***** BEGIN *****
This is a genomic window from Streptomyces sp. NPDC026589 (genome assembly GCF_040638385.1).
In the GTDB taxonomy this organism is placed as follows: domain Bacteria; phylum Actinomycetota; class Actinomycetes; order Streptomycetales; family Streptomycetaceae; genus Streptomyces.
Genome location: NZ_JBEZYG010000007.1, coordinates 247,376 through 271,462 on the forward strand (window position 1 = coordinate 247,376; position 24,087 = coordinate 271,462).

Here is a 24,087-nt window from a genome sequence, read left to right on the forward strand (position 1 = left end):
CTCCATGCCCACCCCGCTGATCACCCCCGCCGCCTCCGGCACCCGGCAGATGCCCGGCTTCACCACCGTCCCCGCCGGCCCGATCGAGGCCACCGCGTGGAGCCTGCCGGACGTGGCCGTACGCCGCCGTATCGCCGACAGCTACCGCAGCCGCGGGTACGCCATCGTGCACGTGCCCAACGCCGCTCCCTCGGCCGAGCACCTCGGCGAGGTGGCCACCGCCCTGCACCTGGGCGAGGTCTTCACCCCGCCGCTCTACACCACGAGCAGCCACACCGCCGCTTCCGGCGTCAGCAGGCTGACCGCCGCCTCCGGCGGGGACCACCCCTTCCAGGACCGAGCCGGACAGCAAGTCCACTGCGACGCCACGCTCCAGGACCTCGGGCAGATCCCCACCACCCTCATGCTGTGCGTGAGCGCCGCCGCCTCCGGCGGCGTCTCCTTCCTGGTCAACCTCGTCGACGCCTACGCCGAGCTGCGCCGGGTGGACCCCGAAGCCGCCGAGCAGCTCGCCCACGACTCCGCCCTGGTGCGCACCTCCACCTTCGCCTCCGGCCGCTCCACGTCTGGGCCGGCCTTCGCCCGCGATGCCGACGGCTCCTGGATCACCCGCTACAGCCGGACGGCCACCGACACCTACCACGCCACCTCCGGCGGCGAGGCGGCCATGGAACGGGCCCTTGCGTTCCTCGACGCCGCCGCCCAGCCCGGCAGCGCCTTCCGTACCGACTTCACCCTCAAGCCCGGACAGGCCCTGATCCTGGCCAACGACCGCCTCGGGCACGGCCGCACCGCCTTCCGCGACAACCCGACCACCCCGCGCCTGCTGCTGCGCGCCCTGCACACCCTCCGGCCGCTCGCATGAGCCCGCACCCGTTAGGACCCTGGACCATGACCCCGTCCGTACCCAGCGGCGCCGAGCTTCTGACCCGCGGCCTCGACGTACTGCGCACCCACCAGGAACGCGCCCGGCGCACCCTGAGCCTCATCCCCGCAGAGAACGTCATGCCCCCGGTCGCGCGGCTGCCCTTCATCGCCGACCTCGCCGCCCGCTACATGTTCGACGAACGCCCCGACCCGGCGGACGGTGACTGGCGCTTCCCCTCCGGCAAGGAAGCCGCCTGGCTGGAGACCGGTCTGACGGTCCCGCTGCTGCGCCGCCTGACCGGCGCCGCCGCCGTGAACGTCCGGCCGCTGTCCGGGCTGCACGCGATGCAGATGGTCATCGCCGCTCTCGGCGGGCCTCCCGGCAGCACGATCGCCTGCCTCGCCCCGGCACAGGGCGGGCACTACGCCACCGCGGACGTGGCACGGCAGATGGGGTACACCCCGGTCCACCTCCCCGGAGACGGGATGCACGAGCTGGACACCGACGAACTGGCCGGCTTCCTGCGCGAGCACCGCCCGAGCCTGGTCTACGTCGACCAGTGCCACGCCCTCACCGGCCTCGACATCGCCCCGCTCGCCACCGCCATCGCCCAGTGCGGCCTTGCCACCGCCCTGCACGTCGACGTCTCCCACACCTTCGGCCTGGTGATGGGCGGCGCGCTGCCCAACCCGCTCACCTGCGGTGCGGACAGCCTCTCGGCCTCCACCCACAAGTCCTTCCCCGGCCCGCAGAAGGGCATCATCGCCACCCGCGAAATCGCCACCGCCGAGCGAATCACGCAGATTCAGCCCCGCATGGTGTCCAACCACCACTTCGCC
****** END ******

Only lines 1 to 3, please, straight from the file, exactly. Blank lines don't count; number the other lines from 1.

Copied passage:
This is a genomic window from Streptomyces sp. NPDC026589 (genome assembly GCF_040638385.1).
In the GTDB taxonomy this organism is placed as follows: domain Bacteria; phylum Actinomycetota; class Actinomycetes; order Streptomycetales; family Streptomycetaceae; genus Streptomyces.
Genome location: NZ_JBEZYG010000007.1, coordinates 247,376 through 271,462 on the forward strand (window position 1 = coordinate 247,376; position 24,087 = coordinate 271,462).